Saturday, 3 September 2011

Research Point on Craft - Visiting a Craftsperson: Richard William Wheater

In recent years, I've come to love coloured glass and studied City & Guilds stained glass so I arranged to visit Neon Workshops where artist Richard Wheater is based. He is back in his hometown of Wakefield after studying at Edinburgh College of Art, New York and Sunderland universities. Saddened by the rapid decline of the commercial industry, he set up his studio to manufacture neon (or to use it's proper name - cold cathode lighting) for creative industries and to offer workshops where he could pass on his enthusiasm for neon.  The workshop also houses a small gallery and space can also be hired cheaply by students and artists wanting to practise their neon skills.  It is the only workshop of it's type in Europe.

Part of Gallery Installation at Neon Workshops by Tim Etchells

Richard begins by explaining that the first commercial neon sign went up outside a barbers shop in Paris 99 years ago and that West Yorkshire has a rich heritage in the craft.  Until relatively recently, there were five major manufacturers in the county but then the industry suffered a rapid decline.  The demise was due to the introduction of L.E.D.s and popularity of moving plasma adverts.  Somewhat seedy associations ('red light district' etc) and misconceptions about safety and cost did not help.  By 2003 all the major neon companies in the county had closed down and last year the iconic Sanyo sign, the last neon sign in Piccadilly Circus, was decommissioned.  There is still a niche market however and the Leeds area still has the highest concentration of neon manufacturers in the UK.

Summarising the process as 'exciting electrons in a tube' and a combination of science and art, he begins a demonstration by cutting a soda glass cane to size. The cane is heated, blown and twisted into shape, electrodes are attached then the gas is added using the wonderfully named 'electron blaster'.  I can't remember what the 'live busbars' were for but they sounded very exciting too!

Richard expertly fusing electrodes onto tube
Regulating the amount of gas added using the electron blaster.

Although only three gases are inserted: neon (red), argon (blue) and helium, which acts as a cleaner, an amazing range of colours can be achieved with Richard's expert knowledge of colour theory.  Colour can be altered by adjusting the ratio of gas, using tubes lined with differently coloured phosphur powder and using coloured and hand blown canes.  The diameter of the cane affect the brightness, as can impurities.  These are tested for and an 'ageing process' can be used where the impurities attach themselves to the electrodes to maximise the brightness.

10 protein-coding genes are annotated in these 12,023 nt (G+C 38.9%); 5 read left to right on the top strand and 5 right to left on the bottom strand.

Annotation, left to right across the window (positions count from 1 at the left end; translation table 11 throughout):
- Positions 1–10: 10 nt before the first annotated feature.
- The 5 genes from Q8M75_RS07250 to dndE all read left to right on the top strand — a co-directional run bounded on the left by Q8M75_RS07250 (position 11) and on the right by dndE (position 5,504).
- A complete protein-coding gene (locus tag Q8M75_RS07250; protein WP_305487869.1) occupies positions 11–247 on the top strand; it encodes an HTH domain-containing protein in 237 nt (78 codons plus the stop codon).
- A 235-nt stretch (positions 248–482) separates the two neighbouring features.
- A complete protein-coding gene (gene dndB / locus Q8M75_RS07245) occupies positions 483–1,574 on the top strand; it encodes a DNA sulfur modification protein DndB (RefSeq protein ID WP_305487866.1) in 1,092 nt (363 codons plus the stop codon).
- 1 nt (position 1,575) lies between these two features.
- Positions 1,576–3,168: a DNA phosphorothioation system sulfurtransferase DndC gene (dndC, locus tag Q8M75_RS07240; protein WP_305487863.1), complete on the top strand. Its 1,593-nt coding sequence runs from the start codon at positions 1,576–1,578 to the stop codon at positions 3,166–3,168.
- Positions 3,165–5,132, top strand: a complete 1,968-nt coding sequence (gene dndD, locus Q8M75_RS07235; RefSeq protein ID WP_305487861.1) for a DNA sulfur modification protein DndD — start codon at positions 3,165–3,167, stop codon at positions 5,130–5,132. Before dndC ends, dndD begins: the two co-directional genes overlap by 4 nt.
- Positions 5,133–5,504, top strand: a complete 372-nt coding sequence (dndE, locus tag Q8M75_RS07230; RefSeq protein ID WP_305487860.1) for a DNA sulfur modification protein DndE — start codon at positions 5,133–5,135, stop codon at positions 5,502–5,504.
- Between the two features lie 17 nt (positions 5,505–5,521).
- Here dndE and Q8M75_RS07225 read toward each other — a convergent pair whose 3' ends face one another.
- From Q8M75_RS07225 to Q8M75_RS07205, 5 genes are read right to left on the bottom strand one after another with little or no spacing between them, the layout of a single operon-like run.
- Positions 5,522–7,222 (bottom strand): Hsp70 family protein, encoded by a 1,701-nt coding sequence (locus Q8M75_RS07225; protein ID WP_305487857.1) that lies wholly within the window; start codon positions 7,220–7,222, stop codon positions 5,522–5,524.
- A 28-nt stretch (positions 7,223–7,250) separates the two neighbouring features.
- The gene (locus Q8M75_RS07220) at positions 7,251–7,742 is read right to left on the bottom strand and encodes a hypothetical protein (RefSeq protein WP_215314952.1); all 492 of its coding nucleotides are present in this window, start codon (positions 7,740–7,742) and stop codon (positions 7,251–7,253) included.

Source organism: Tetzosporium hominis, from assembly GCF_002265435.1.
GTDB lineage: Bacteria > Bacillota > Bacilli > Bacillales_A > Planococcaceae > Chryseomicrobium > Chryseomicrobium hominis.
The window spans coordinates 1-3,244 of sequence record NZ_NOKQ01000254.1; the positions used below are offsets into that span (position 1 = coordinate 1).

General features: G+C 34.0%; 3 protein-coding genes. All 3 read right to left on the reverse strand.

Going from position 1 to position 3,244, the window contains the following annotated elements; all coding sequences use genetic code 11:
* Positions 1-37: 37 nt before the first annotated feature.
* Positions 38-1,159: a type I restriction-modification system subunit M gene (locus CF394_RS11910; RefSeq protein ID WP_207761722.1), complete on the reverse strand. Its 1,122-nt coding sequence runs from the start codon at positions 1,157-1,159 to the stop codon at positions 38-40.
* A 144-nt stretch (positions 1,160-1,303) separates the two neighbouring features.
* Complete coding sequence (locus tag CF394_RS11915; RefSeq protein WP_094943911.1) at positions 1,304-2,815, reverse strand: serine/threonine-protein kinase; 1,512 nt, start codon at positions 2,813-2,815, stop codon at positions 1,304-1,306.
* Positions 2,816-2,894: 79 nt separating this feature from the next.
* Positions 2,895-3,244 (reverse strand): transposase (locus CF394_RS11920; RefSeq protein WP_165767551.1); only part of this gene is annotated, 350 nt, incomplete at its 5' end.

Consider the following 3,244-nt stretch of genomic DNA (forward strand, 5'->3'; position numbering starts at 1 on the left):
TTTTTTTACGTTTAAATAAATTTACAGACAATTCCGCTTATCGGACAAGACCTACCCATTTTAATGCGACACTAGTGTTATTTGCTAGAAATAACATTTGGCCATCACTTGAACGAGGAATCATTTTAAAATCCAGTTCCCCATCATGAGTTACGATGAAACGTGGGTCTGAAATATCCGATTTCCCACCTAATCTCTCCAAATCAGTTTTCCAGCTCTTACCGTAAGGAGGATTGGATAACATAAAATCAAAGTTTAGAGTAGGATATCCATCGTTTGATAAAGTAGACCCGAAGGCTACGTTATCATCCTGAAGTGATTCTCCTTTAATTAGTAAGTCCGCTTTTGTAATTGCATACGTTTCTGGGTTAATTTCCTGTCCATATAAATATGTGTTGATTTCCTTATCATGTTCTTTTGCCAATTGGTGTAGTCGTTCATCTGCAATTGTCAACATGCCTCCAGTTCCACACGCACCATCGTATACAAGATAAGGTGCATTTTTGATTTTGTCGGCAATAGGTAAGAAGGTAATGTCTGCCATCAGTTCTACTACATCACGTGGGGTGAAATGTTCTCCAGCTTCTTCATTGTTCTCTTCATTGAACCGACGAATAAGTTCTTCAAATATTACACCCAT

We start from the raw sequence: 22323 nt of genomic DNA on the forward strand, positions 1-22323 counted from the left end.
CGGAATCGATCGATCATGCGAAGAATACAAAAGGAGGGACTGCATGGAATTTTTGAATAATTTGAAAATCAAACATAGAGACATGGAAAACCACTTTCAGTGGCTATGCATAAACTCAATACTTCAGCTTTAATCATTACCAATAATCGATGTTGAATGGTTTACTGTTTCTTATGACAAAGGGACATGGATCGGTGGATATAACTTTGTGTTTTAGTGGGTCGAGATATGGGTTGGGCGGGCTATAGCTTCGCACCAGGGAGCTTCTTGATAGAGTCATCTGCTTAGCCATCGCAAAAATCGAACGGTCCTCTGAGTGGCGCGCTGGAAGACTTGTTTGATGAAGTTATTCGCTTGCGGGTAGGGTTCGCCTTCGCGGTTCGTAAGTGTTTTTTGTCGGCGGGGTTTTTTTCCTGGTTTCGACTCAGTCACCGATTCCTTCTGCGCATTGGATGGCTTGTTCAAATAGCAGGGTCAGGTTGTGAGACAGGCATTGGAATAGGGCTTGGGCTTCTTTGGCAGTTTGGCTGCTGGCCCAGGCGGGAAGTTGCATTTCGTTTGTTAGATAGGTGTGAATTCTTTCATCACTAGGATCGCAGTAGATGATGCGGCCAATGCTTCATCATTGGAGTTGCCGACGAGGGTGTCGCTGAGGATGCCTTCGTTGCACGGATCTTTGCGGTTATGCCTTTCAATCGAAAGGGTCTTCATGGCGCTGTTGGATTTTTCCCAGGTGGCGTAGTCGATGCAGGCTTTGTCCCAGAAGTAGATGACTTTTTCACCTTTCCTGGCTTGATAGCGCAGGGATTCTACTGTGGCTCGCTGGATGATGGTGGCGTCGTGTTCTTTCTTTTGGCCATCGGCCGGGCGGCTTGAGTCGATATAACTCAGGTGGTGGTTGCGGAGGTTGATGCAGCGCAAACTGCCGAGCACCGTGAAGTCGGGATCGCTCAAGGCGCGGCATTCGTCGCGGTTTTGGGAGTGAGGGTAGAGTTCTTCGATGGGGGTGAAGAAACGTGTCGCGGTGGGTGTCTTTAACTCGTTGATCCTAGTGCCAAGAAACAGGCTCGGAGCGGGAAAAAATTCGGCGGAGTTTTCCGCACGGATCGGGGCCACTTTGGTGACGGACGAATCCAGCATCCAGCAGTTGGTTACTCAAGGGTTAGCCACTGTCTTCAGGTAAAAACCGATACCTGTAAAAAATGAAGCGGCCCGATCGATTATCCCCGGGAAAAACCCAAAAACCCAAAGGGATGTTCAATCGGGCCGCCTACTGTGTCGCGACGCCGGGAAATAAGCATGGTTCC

He says that the perception that neon glass is unsafe and costly is exaggerated.  Although most neon workshops have black floors and no natural light as it helps to see the flames, he prefers daylight and his workshop is full of windows.  Glass is a poor conductor so you can hold it close to the flame and it will still be cold.  He says it is rare to get burnt and you're more likely to get cut by handling the end of a cane without care.  Although the cost of creating the item is undoubtedly high as it would take a craftsman with years of skill and experience hours to create, once made it is extremely long lasting and energy efficient.  Only around 20mA of current is typically needed making running costs negligible.  Other advantages are that the tubes never get hot and all parts are 100% recyclable.

Although it doesn't look easy, you really appreciate the skill involved by having a go.  Once the glass is heated to the correct temperature, the timing is crucial.  You only have about three seconds to shape it and you must blow at just the right time or the glass will crack as it cools.  Richard has adapted his furniture to suit the way he works, such as the V-shapes cut into the tables and castors on the chairs that enable him to get the flames to the glass at just the right angle.  All the furniture has castors to make the workspace as flexible as possible.

Me having a go.

When I phoned Richard a few weeks ago and mentioned that I was studying textiles, he advised me to look up Dale Chihuly.  For that I will be eternally grateful.  I was completely blown away by the fantastic glass forms and vibrant colours, particularly the amazing sea forms series.  

Cadmium Yellow Seaform Set with Red Lip Wraps 1990
© Dale Chihuly, used with permission of the artist

Chihuly graduated with an Interior Design degree and while he was studying weaving, experimented with weaving glass strands into his work. From here he went on to try glass blowing and he is now one of the biggest names in the glass world. Following my visit to the Warriors of the Plains exhibition last month, I was also interested to see that Chihuly has been influenced by Native American textiles.  The trade blankets and Navajo weaving that he loved and collected inspired his work.  He was able to represent the folds of blankets in his glass forms and translate traditional Native American designs into his work, drawing with glass threads.

Peach Cylinder with Indian Blanket Drawing 1995
© Dale Chihuly, used with permission of the artist
More about Richard's and his work can be found on and

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